A peek at the RFPA’s plans for the ninety-first year of publishing Reformed literature reveals that an ambitious plan is in the works. God willing, we will publish three or four new titles. Also, we are well on our way toward the goal of publishing some children’s books and making some of our titles available as audio books. Less significant, but of interest to many, are plans to print some new study guides and to reprint second editions of the study guides on Malachi, Ruth, and I and II Thessalonians.
It is our hope that our ambitious plan of book publishing not be a deterrent to our Book Club members. Sadly, our number of Book Club members has declined of late: from a high of 1,236 to 1,172 at present. The value of the Book Club to the RFPA cannot be over-stated; consequently, in the near future a Book Club questionnaire will be distributed in an attempt to ascertain the mind of the Book Club members in order to better serve member needs and desires.
Our ninetieth year of publishing Reformed literature once again has included the publishing of the Standard Bearer. In last year’s annual report we expressed some concerns because of a decline in the number of subscriptions. While this continues to be a concern, we are thankful to report an increase of 56 subscribers (2,211) over the same period last year. This reflects, no doubt, promotion of the Standard Bearer by you, our faithful members.
As we stand at the threshold of our tenth decade of publishing distinctively Reformed literature, we are encouraged by reader responses to the Standard Bearer, such as this one from a reader in New Hampshire: “Today, a week after receipt, I remain ever joyful, since reading (more than once) April’s Standard Bearer. Truly, a splendid issue, educational and, need I say, most spiritually rewarding. It has encouraged and, hence, increased my daily psalm singing.” Responses such as this remind us of the debt of gratitude we owe to all those who have made it possible: writers, office personnel, book club agents, copy editors, proof readers, volunteers, and Mr. Donald Doezema. We take this occasion to make special mention of Don to publically recognize his faithful, nearly flawless, thirty-five years of service as Managing Editor of the Standard Bearer. Most know Don as the man with many hats. Don is in the process of removing those hats, one of which is the Managing Editor’s hat. Thankfully, Mr. Charles Terpstra is donning them almost as fast as Don is taking them off. So we welcome Mr. Terpstra as the new Managing Editor of the Standard Bearer.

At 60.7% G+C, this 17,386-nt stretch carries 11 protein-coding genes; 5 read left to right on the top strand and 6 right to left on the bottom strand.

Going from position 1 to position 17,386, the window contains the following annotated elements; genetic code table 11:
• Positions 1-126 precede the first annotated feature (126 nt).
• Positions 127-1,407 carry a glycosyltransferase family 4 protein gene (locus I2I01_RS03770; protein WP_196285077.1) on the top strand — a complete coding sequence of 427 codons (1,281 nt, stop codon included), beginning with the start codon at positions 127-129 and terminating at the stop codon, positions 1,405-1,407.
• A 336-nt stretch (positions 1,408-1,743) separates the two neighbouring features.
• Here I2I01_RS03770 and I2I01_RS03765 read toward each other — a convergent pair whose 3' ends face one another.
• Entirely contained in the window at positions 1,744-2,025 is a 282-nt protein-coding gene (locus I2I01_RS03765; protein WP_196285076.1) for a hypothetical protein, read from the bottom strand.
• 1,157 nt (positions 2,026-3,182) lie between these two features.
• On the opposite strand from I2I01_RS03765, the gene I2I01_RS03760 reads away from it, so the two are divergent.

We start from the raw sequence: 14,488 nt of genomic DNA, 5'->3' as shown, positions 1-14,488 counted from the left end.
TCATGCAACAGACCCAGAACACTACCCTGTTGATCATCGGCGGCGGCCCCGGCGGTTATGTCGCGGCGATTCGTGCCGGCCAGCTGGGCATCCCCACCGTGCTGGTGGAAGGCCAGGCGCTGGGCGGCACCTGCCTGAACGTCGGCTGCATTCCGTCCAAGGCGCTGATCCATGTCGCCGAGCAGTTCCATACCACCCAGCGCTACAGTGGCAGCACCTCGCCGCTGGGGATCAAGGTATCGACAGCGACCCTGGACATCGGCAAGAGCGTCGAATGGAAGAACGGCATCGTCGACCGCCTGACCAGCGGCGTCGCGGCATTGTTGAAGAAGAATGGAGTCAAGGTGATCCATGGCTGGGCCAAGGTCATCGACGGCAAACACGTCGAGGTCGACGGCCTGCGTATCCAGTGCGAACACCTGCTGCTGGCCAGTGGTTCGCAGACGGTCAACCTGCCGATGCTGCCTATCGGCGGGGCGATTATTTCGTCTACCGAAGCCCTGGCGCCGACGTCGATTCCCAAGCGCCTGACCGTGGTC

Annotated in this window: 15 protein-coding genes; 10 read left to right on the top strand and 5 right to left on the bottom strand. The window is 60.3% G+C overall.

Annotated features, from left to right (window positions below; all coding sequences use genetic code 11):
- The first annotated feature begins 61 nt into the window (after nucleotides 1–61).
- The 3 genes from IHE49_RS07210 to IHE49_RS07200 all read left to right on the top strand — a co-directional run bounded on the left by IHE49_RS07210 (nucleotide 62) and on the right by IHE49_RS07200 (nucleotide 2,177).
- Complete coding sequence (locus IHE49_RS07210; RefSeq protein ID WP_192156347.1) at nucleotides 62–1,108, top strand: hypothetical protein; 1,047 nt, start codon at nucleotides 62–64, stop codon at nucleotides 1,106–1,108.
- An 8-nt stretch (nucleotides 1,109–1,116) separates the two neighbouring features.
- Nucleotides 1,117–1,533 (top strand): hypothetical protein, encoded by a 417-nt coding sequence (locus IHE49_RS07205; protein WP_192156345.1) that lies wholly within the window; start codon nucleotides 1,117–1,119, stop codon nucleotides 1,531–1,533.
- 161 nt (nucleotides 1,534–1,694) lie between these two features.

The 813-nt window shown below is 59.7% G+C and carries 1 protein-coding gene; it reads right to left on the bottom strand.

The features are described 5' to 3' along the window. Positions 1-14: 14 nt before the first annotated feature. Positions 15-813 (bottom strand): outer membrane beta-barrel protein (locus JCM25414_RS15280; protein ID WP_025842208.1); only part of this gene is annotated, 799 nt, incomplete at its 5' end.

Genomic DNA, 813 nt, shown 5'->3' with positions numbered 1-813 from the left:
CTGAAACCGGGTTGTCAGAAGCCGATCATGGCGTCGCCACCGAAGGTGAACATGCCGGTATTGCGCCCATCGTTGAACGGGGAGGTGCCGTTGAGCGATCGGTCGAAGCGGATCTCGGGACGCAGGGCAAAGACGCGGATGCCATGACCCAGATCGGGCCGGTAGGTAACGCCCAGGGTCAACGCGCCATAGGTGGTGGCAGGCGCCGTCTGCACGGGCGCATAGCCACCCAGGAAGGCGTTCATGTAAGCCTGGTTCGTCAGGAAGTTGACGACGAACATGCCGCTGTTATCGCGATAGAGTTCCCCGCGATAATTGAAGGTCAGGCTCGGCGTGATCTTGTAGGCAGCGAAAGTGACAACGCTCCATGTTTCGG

So we begin our ninety-first year of “Free.” Along with the “Free,” however, is the “Reformed.” That part of our name commits writers of RFPA publications to promote unashamedly the Reformed faith in keeping with our purpose to “witness to the truth” and “reveal false and deceptive views….” Thirty years ago Prof. (currently emeritus) Robert Decker spoke to the RFPA under the title, “The Standard Bearer and Polemics.” He closed his speech this way:
Yes, the Standard Bearer ought to engage in Polemics. This was the reason historically for the existence of the Reformed Free Publishing Association. Our Protestant Reformed fathers needed the freedom to expose the error of Common Grace. All through the years the Standard Bearer has faithfully and vigorously defended the faith against heresy. This must continue. This must not be done merely in a negative fashion. Errors must be exposed and refuted and we must not hesitate to do that. But we must do it in the way of the positive development of the truth. We must do it so that our readers grow in the grace and knowledge of God in Christ. We must do it so that the church’s understanding of the truth increases. We must fight the good fight of faith also by means of the pages of the Standard Bearer. We must not allow negative criticism to deter us.
That takes courage and grace! God grant that to our writers as they take up the pen in our ninety-first year of “Free.”